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In praise of Eire-learning

by Hugh McKellar, KMW Executive Editor

No one will blame you for holding conservative—or even pessimisticassessment of the current state of the tech sector. Despite effusiveentreaties from a few too many marketeers, most people expect to see asomewhat later and perhaps smaller recovery than we all envisioned a coupleof months. But for a moment, you take your eyes away from telecoms mess andtoday’s consolidation in the content management space and take a look at thee-learning industry you’ll find a different picture. Or a least I did lastmonth in Dublin, Ireland, a curiously appropriate venue in light of Thomas Cahill’s recent book, How the Irish Saved Civilization.

Organized by acknowledge learning leader Eliott Masie and produced byAdvanstar, the conference brought into focus the also staggering potential ofe-learning on a global scale, as well as the role of blended learninginitiatives, standardization strategies, bandwidth concerns and the legal andcultural matters as e-learning goes global. While some of those issues poseconsiderable challenges to the industry, there’s no doubt they will be met.Although Masie’s research shows a currently depressed market in e-learning spending, demand is nevertheless quite high. He says there are now more than 3,900 e-learning companies, compared with only 16 in 1998. Five years ago, 4% of North American enterprises had an e-learning initiative of some sort; today that figure is 90%. Expenditures do not match that growth, however, and consolidation and simple business failures are somewhat brisk. Nevertheless, both Forrester and IDC predict the e-learning market will reach $50 billion by 2005 and $100 billion by 2010.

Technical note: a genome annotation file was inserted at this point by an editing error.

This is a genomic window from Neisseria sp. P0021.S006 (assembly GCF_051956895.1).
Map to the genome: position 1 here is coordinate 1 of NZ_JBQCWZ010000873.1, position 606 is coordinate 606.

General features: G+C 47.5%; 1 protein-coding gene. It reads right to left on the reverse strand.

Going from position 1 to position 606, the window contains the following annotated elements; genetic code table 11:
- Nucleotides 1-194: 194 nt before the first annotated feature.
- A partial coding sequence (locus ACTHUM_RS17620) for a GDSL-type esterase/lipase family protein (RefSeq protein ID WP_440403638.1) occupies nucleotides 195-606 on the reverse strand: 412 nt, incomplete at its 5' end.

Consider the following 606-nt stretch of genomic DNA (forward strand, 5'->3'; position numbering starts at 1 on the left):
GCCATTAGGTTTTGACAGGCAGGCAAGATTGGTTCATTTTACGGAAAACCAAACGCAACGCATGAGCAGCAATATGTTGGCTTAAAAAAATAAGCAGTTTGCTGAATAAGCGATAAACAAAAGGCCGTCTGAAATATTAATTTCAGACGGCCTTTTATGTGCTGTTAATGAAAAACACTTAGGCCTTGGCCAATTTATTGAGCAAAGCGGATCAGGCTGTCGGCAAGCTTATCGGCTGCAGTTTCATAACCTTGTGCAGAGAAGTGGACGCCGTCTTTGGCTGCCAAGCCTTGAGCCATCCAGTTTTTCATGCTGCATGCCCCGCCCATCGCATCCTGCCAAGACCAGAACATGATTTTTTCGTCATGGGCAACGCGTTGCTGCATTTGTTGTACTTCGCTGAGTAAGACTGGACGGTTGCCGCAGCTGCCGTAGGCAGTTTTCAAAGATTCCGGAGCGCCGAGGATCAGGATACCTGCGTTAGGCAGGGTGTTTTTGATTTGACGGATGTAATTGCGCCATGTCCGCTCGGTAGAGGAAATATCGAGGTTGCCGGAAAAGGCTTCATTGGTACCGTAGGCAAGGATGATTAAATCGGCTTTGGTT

For the sake of argument, let's put the legal, cultural and standards issues aside, and jump right into bandwidth. Very few would argue that the current infrastructure could even begin to fill the future needs of truly robust, truly global e-learning initiatives. But if we are to believe John Patrick, a former VP of Internet Technology at IBM, who also served as the company’s chief Internet technology officer, overcoming that hurdle is a matter of time. He’s also the author of the compelling Net Attitudes, published by Perseus. He is clearly bullish on bandwith. If you haven’t read his work, you should—check out John Patrick.

To quote from his Weblog: “Fujitsu Laboratories has already commercialized a 1 Tbps optical underwater cable system that multiplexes a 10-Gbps signal into 105 channels. In other words they are enabling more than one hundred separate "windows" of light tosimultaneously and independently operate in a single strand of optical fiber. The newer technology, which Fujitsu hopes to commercialize in 2005, utilizes 240 "windows". With each "window" handling ten billion bits per second, the aggregate through the single fiber comes out 2.4 trillion bits per second—2.4 terabits per second.” Enough totransmit 633,000 copies of his book—or 500 full CDs—in one second.

So while the future may not yet be here, it’s just around the corner. Andthe synergies between KM and e-learning are so robust that, beginning withthe February 2003 issue of KMWorld, we’ll be launching E-Learning World, a regular supplement to the magazine. We’ll model it after this publication, focusing ontechnology, case studies and business issues affecting the organizationsdeploying e-learning initiates. Keep your eyes peeled and your e-mailspoised. We want your feedback; send it to editor@kmworld.com

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